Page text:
What about your lives? How have they changed from the corporate world to working with kids?

Jyl: I'm so happy. In the corporate world, every Monday morning it's kind of hard to get yourself motivated and go back to work, but I walk in now and see a bunch of 2- and 3-year-olds every Monday morning. It's nice to work on a happy topic. Technology was great, it was cool, I loved it, but at this stage in my life, it was more meaningful and impactful to focus on helping children vs. making sure Wall Street's computer systems were working.

We taught a child who had some special needs how to crawl through a tunnel in a class, and his mother started crying when he got through, and we were so touched that we were able to teach him to make it through that tunnel. I got tears and chills, and I thought this is so much more rewarding than working with computer systems.

Keith: We don't have to miss our kids' school plays or sports games or anything. This is the best of all worlds in a lot of ways -- we developed something we feel really good about and built it in a way that is good for our family.

Entrepreneur Spotlight

Name: Keith and Jyl Camhi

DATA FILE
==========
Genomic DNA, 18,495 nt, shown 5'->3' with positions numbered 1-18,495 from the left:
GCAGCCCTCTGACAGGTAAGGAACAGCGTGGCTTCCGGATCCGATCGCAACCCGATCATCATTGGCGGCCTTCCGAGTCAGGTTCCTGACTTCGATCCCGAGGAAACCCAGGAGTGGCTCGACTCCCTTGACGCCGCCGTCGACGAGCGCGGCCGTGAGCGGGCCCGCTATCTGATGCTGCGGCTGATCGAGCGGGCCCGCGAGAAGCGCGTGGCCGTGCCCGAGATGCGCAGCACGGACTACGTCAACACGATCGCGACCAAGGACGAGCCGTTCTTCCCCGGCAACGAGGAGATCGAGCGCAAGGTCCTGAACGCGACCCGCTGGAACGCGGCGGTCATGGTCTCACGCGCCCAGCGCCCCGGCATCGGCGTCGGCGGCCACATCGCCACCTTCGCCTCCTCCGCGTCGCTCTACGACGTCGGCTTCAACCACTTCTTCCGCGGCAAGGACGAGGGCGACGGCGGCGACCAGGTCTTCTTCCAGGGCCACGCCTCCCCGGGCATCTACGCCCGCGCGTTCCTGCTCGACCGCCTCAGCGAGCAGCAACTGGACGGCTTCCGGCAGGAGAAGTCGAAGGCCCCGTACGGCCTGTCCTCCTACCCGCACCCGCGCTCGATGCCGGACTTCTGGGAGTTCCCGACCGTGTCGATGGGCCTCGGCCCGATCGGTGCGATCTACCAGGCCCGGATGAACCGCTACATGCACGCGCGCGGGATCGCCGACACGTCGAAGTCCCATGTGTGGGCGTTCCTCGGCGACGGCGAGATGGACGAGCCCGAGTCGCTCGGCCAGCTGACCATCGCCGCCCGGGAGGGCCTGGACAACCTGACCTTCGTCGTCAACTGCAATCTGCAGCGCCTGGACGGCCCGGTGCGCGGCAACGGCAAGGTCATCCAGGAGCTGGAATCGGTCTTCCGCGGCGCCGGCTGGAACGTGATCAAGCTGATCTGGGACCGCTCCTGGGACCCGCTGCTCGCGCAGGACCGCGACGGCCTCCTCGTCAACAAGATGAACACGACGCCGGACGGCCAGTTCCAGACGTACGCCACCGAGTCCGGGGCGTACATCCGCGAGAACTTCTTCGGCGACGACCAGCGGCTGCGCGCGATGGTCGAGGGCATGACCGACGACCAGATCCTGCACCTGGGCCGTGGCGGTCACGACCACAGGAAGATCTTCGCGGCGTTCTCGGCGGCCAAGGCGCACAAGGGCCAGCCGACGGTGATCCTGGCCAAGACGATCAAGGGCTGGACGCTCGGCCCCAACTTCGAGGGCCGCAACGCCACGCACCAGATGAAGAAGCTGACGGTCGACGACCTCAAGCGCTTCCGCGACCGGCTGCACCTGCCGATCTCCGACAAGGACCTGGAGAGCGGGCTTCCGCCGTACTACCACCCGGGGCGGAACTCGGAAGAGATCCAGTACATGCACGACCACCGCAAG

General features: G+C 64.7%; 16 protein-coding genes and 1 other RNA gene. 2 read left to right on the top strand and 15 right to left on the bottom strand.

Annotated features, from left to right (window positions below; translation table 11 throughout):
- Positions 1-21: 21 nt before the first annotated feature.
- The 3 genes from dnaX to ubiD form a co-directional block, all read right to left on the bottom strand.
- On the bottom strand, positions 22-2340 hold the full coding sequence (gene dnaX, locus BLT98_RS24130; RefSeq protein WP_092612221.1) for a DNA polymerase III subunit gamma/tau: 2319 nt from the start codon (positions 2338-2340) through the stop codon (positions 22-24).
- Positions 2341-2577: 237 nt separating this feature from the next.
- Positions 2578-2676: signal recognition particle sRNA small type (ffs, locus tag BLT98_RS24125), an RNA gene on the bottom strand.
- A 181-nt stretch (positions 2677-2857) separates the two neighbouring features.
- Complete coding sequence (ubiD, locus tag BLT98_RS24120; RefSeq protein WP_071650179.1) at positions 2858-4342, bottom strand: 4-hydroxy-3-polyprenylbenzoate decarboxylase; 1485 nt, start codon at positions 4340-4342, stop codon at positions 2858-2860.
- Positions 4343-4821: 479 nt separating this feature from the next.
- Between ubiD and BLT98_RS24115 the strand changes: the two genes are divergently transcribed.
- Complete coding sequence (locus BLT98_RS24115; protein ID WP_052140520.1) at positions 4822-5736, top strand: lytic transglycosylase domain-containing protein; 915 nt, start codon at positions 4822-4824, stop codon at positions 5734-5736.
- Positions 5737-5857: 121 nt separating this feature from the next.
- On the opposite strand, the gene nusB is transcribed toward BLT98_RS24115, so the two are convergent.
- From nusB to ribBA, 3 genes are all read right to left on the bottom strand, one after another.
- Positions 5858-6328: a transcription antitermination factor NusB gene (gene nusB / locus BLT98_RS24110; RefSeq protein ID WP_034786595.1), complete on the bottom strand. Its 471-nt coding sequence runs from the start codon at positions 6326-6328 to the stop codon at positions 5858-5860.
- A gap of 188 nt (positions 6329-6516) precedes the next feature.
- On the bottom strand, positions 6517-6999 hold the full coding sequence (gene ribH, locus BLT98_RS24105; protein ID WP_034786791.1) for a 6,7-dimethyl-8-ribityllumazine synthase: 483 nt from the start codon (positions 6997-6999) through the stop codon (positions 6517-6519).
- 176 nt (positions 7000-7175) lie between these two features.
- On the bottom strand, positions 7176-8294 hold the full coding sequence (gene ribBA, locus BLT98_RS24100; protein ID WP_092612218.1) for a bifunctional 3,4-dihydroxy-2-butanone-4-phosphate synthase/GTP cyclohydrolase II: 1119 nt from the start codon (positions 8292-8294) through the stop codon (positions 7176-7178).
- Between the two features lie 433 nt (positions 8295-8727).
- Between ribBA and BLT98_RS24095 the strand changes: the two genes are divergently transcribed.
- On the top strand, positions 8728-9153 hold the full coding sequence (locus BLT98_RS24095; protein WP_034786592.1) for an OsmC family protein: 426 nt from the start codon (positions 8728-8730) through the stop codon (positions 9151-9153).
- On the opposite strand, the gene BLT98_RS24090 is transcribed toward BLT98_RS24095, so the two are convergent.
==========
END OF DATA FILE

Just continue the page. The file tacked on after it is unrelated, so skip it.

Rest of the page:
Company: Great Play
Age: Jill, 48; Keith, 45
Location: Stamford, Conn.
Founded: 2006 (Started franchising in 2010)
Employees: 10 corporate, 12 franchisees
2012 Projected Revenue: $3 million to $4 million systemwide
Website: www.greatplay.com

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  • Family Time

    Keith and Jyl Camhi got the idea for a business based on the needs of their son Alec (bottom right). Alec and David (bottom left) have benefited from growing up with the family business, both athletically and by being able to spend more time with their parents.

  • Keith Teaching Alec to Hit a Ball

    Keith Camhi helps his son Alec with baseball skills. Alec, who had delayed motor skills in preschool, used these techniques to become an all-star baseball player.

  • Practice Makes Perfect

    Keith instructs kids on the wrist flip, a skill that will help kids in baseball.

  • Virtual Reality

    An example of the interactive methods of turning motor skill development into playtime: Throwing practice is disguised as a game of breaking virtual bottles on the wall.

  • David Diving

    David Camhi at the diving catch station at Great Play.